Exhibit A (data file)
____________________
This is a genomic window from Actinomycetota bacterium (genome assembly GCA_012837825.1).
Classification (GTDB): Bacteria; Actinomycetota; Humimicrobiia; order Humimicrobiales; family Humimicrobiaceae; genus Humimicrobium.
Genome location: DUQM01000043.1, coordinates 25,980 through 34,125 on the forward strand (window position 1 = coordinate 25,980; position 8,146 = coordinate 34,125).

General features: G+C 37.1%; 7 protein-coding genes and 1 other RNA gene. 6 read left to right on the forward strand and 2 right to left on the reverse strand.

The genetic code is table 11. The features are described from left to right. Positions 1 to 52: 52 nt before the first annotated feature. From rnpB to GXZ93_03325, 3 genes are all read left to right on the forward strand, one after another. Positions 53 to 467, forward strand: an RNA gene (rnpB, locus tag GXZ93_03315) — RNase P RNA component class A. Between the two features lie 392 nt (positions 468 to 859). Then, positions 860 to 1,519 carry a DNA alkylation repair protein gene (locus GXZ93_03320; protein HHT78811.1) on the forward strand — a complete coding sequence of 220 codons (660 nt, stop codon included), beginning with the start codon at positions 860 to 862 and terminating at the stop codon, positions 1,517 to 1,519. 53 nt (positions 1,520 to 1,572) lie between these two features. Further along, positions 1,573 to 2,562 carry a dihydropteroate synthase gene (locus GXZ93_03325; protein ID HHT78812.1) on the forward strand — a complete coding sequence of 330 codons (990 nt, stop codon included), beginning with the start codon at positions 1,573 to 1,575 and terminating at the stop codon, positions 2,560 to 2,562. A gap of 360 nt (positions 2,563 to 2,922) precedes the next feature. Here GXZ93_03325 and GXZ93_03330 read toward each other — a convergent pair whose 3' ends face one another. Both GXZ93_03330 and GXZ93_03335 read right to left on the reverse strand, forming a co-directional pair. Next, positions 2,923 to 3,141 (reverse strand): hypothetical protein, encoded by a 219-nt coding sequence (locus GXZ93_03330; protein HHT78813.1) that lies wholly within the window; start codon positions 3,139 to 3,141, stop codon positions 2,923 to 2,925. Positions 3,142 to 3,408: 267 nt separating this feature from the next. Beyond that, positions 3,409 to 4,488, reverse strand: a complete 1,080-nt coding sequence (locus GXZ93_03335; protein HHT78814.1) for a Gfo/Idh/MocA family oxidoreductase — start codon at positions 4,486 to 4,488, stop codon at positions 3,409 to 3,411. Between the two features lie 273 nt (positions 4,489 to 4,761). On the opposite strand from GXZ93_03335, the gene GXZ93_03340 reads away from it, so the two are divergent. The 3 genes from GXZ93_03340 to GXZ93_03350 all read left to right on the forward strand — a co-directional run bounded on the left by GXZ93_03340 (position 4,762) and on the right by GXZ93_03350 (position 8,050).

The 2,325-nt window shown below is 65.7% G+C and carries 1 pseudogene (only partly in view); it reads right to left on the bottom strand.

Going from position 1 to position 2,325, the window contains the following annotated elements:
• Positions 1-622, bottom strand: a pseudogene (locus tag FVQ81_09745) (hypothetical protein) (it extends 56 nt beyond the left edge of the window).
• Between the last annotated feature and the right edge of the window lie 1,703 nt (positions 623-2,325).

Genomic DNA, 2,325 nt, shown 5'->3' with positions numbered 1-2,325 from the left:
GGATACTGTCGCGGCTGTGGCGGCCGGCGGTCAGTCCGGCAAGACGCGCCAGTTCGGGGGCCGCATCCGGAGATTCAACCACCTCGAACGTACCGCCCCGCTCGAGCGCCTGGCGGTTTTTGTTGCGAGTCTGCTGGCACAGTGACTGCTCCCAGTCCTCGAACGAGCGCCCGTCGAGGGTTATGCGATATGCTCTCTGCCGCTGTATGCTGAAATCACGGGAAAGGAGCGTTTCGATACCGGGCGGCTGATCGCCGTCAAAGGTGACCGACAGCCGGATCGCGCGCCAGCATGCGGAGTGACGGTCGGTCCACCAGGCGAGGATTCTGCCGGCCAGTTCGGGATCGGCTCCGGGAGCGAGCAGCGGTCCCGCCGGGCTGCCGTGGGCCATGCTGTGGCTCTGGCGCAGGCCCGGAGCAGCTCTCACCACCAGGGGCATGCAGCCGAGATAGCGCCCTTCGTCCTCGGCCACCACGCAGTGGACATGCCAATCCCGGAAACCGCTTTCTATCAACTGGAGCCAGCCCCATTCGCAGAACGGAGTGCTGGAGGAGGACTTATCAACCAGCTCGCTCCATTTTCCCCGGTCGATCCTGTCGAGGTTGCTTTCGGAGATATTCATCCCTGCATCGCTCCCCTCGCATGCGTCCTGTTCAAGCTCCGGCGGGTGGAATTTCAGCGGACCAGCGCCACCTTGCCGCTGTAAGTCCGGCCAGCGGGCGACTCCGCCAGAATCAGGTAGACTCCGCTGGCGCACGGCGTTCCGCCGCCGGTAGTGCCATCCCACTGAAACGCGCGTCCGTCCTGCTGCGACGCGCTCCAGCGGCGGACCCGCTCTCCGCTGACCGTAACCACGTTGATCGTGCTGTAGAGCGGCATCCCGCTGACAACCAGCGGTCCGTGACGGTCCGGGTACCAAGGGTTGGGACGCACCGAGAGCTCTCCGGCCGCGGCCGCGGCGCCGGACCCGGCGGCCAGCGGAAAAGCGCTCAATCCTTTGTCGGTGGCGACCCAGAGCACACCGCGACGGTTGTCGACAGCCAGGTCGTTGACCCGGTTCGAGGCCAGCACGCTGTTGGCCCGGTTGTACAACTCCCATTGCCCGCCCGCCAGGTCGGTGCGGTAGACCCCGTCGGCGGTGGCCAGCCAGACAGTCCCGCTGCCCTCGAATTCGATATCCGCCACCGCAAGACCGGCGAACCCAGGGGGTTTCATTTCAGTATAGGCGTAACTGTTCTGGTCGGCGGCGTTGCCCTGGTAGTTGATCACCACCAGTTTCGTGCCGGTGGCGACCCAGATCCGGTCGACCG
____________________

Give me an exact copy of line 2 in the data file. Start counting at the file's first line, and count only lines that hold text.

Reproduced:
Classification (GTDB): Bacteria; Actinomycetota; Humimicrobiia; order Humimicrobiales; family Humimicrobiaceae; genus Humimicrobium.